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. Last Updated: 07/27/2016

Defending the U.S. Visa Regime

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Two pieces critical of U.S. visa practices and their impact on Russian applicants appeared in The Moscow Times recently: "U.S. Visa Mess Dashes Summer Dreams," a staff news article, and "Visa Barriers Keep Us Apart," an op-ed by Russian Ambassador to the United States Yuri Ushakov reprinted from The Washington Post. As the newly arrived U.S. consul general in Moscow, I would like to respond with the hope of clarifying certain inaccuracies and misperceptions.

First, let me emphasize that the United States remains deeply committed to supporting contacts between ordinary Russians and Americans. Our government spends tens of millions of dollars every year to encourage U.S.-Russian exchanges. In fact, it is the largest bilateral exchange program we have anywhere in the world. The administration and the U.S. Congress have supported these programs because we believe that people-to-people contacts are the cornerstone of the fundamentally new relationship that our two countries have established over the past decade.

It is obvious, therefore, that the U.S. Embassy wants Russians to visit the United States and that we are committed to making it as easy and convenient as possible for them to do so -- consistent with the requirements of U.S. law. We sincerely regret that a number of students and visitors had difficulties with the visa process and that some were even prevented from traveling at all. This is all the more regrettable because it could have been avoided. Yes, it is true that the U.S. government has instituted new visa procedures over the past year in response to post-Sept. 11 concerns over terrorism. However, this embassy also made a concerted effort to inform exchange organizations about the new procedures and what the requirements were.

Unfortunately, some organizations, such as the one noted in the article, for whatever reason, failed to submit applications in a timely fashion and to instruct applicants properly on procedures. It was primarily these problems that created the delays in visa processing this summer. Our goal is to provide all applicants with rapid and efficient service, but given the high volume of applications, our office simply cannot process large numbers that do not meet the basic application requirements.

Despite the fact that we have tightened our visa processing procedures around the world since Sept. 11, 2001, there has been no significant change in our policy toward Russian visa applicants. Refusal rates for Russian visa applicants have not increased and continue at levels close to the global average. The number of Russian travelers to the United States continues to grow. Our current system of accepting visa applications by appointment through a private courier service has greatly enhanced the convenience of the process for the average applicant. When I last served in Moscow, there was no appointment system for visa interviews and most visa applicants were required to stand outside in long queues, regardless of the weather. At the time of writing, the average wait for a visitor visa is less than two weeks, and we hope to reduce it even further. The vast majority of applicants for visitor visas receive their visas. In contrast to requirements imposed by the Russian authorities, visitors to the United States do not need to have a U.S. "sponsor" in order to obtain a visa, nor do they need to purchase a package tour in advance.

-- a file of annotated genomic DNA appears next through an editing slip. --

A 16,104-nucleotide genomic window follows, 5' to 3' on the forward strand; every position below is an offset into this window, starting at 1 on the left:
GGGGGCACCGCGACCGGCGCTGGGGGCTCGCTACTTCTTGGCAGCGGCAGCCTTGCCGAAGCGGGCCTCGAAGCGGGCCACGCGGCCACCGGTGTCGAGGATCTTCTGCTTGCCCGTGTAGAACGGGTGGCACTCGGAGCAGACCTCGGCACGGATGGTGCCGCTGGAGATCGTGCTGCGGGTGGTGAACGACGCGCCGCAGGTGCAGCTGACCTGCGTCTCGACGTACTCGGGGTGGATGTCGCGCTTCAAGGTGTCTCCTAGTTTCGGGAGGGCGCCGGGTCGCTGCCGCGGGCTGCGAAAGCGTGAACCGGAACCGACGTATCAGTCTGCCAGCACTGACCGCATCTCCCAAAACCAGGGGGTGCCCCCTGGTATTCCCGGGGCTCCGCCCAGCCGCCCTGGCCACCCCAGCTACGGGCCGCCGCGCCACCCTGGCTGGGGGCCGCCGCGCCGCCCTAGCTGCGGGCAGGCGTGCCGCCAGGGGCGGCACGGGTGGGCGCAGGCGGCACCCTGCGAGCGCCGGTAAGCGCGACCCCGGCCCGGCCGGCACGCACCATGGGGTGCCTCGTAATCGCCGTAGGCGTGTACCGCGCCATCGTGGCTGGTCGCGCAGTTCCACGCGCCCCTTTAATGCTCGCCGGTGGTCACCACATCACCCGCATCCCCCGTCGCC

Moreover, it has long been U.S. policy to encourage, on a reciprocal basis, the issuance of visas valid for multiple entries and lengthy validity periods. For example, we extend 10-year multiple-entry visas to citizens of dozens of countries and do not charge separate issuance fees (although the standard $100 application fee applies to citizens of all countries). To date, Russian authorities have not been willing to provide such visas to U.S. visitors and business travelers and continue to charge hundreds of dollars for multiple-entry visas. Many American businessmen can attest to the difficulties of dealing with the Russian visa regime, which necessitates repeated applications for visas abroad and onerous registration requirements within Russia.

Finally, however, I must note that, much as we want to help Russians visit the United States, consular officers are also responsible for preventing illegal use of tourist and non-immigrant visas. By law, all visa applicants have to convince U.S. Embassy consular officers that they are not intending to immigrate to the United States. The plain fact is, some "tourist" visa applicants are intending to do just that, and history shows that over the years many visitors to the United States have overstayed their visas or have found a way to work there illegally.

I fully support Ambassador Ushakov's desire to improve and foster contacts between our two nations. I myself first came to Russia on a student exchange program, and I believe the summer work program described in the earlier article is an excellent example of the kind of opportunities the United States has made available to tens of thousands of young people from Russia and other states of the former Soviet Union. It is my hope and expectation that such programs and opportunities will continue to flourish between our countries, and as consul general I can assure you we will do everything we can to support them. It is especially important at this time in history that, even as we work to overcome the inconveniences inherent in any immigration system, we protect the close and friendly relationship we wish to maintain with Russia and the Russian people.

James D. Pettit, consul general at the U.S. Embassy in Moscow, contributed this comment to The Moscow Times.